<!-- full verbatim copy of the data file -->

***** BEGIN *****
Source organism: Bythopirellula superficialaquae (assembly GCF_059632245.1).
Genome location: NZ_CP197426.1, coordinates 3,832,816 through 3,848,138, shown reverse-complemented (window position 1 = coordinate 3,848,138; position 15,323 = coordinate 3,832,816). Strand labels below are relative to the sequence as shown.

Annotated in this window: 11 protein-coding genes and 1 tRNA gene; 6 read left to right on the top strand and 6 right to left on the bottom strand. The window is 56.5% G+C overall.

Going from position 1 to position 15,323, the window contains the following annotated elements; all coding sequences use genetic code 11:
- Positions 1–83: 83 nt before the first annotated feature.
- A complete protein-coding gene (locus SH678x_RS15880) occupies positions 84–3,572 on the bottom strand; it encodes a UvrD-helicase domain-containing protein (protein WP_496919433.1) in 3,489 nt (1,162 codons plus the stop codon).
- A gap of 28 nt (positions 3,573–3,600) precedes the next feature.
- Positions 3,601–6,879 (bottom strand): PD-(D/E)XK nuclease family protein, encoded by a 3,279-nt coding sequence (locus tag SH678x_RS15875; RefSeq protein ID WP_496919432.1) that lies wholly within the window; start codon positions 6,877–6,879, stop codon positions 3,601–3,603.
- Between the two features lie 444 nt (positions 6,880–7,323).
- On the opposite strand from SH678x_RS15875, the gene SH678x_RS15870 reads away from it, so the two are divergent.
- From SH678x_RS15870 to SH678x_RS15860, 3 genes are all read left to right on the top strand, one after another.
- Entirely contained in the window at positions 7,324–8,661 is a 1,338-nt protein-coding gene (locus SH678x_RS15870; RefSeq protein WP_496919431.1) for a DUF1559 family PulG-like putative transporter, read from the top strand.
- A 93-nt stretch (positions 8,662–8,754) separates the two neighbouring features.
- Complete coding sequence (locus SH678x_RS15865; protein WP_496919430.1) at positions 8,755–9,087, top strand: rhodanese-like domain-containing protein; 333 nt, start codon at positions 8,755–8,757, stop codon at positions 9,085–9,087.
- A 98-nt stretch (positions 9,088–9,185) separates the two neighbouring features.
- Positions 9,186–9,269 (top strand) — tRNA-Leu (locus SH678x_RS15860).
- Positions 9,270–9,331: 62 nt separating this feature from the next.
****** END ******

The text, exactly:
Source organism: Bythopirellula superficialaquae (assembly GCF_059632245.1).
Genome location: NZ_CP197426.1, coordinates 3,832,816 through 3,848,138, shown reverse-complemented (window position 1 = coordinate 3,848,138; position 15,323 = coordinate 3,832,816). Strand labels below are relative to the sequence as shown.

Annotated in this window: 11 protein-coding genes and 1 tRNA gene; 6 read left to right on the top strand and 6 right to left on the bottom strand. The window is 56.5% G+C overall.

Going from position 1 to position 15,323, the window contains the following annotated elements; all coding sequences use genetic code 11:
- Positions 1–83: 83 nt before the first annotated feature.
- A complete protein-coding gene (locus SH678x_RS15880) occupies positions 84–3,572 on the bottom strand; it encodes a UvrD-helicase domain-containing protein (protein WP_496919433.1) in 3,489 nt (1,162 codons plus the stop codon).
- A gap of 28 nt (positions 3,573–3,600) precedes the next feature.
- Positions 3,601–6,879 (bottom strand): PD-(D/E)XK nuclease family protein, encoded by a 3,279-nt coding sequence (locus tag SH678x_RS15875; RefSeq protein ID WP_496919432.1) that lies wholly within the window; start codon positions 6,877–6,879, stop codon positions 3,601–3,603.
- Between the two features lie 444 nt (positions 6,880–7,323).
- On the opposite strand from SH678x_RS15875, the gene SH678x_RS15870 reads away from it, so the two are divergent.
- From SH678x_RS15870 to SH678x_RS15860, 3 genes are all read left to right on the top strand, one after another.
- Entirely contained in the window at positions 7,324–8,661 is a 1,338-nt protein-coding gene (locus SH678x_RS15870; RefSeq protein WP_496919431.1) for a DUF1559 family PulG-like putative transporter, read from the top strand.
- A 93-nt stretch (positions 8,662–8,754) separates the two neighbouring features.
- Complete coding sequence (locus SH678x_RS15865; protein WP_496919430.1) at positions 8,755–9,087, top strand: rhodanese-like domain-containing protein; 333 nt, start codon at positions 8,755–8,757, stop codon at positions 9,085–9,087.
- A 98-nt stretch (positions 9,088–9,185) separates the two neighbouring features.
- Positions 9,186–9,269 (top strand) — tRNA-Leu (locus SH678x_RS15860).
- Positions 9,270–9,331: 62 nt separating this feature from the next.